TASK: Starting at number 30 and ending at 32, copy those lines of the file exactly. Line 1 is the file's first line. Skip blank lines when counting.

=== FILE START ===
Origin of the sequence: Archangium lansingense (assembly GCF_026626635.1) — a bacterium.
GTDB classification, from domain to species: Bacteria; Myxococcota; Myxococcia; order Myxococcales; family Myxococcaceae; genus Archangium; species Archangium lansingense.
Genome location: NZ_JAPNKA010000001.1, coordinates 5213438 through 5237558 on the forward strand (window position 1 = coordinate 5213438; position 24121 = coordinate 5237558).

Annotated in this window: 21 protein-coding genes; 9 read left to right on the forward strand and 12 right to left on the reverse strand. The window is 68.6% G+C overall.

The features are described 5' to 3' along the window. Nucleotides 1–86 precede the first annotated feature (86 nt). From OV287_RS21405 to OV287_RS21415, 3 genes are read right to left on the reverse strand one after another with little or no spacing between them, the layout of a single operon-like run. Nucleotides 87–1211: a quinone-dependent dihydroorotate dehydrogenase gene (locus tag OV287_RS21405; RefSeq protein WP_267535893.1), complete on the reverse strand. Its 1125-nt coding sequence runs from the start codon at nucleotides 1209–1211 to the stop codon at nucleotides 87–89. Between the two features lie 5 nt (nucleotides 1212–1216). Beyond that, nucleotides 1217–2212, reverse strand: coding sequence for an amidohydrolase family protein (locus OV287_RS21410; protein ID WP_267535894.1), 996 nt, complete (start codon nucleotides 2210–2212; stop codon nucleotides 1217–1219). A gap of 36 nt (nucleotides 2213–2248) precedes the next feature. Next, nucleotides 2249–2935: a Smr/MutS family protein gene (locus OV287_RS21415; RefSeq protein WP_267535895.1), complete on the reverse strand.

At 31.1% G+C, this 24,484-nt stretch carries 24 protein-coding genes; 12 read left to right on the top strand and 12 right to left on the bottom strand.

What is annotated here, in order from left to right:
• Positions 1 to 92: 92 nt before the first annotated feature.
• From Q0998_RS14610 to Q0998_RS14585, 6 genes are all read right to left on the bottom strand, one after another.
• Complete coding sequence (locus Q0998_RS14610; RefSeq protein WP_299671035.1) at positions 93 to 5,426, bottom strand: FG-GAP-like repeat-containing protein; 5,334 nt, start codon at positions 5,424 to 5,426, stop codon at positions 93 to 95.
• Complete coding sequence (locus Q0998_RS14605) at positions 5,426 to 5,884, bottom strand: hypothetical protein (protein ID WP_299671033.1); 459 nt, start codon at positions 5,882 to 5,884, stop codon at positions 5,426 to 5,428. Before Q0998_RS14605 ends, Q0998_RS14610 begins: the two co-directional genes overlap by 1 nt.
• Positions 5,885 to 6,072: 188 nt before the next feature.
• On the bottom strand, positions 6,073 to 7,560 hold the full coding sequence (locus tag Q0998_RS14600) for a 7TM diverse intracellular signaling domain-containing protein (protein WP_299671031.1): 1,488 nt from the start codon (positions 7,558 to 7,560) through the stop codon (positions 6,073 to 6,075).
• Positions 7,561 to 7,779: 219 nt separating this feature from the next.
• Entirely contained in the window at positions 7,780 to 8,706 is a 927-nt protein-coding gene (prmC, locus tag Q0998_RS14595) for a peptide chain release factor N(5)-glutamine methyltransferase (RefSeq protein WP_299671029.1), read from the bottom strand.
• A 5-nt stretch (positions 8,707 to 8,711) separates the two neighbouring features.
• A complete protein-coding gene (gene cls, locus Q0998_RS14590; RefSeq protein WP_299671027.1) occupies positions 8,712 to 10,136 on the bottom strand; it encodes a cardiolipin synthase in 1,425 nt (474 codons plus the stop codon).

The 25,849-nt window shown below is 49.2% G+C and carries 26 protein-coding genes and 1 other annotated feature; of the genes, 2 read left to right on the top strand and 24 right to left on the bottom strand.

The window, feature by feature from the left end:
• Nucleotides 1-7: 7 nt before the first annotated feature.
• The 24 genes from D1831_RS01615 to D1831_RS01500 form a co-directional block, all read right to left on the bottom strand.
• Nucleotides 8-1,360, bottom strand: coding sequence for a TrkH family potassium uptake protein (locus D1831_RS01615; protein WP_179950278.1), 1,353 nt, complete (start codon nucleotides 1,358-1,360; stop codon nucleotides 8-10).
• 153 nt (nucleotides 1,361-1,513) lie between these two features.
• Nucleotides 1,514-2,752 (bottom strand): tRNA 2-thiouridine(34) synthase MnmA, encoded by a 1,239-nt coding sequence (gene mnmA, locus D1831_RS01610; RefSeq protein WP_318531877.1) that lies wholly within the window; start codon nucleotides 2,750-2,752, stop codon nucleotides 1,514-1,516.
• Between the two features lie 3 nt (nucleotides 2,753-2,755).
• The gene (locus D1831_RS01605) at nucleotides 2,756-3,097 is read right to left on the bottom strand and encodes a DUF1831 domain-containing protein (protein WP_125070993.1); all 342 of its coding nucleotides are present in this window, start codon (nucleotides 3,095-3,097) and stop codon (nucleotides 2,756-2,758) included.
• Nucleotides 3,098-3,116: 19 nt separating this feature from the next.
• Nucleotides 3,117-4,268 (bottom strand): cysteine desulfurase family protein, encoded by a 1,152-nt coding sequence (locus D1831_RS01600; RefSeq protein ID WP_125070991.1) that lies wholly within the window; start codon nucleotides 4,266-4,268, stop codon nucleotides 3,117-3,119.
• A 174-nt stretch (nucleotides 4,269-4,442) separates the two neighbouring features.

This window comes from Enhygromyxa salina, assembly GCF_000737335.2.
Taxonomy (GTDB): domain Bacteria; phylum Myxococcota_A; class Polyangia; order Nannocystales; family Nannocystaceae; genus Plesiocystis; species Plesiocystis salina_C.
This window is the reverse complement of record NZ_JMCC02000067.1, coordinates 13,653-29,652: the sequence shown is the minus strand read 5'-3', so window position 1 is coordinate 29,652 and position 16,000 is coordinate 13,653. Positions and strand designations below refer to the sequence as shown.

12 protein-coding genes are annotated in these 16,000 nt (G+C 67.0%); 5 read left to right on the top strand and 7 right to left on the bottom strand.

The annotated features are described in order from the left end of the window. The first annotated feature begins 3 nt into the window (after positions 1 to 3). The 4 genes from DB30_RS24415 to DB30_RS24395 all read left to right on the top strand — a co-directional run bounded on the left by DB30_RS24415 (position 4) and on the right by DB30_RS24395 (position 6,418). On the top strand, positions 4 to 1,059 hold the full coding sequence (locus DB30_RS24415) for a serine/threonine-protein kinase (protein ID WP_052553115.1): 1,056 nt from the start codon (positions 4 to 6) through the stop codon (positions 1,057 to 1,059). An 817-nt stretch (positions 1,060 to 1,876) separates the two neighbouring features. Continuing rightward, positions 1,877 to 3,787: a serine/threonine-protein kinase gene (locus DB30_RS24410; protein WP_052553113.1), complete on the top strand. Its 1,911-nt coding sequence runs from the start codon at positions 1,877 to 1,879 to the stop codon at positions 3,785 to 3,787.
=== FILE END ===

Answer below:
This window comes from Enhygromyxa salina, assembly GCF_000737335.2.
Taxonomy (GTDB): domain Bacteria; phylum Myxococcota_A; class Polyangia; order Nannocystales; family Nannocystaceae; genus Plesiocystis; species Plesiocystis salina_C.
This window is the reverse complement of record NZ_JMCC02000067.1, coordinates 13,653-29,652: the sequence shown is the minus strand read 5'-3', so window position 1 is coordinate 29,652 and position 16,000 is coordinate 13,653. Positions and strand designations below refer to the sequence as shown.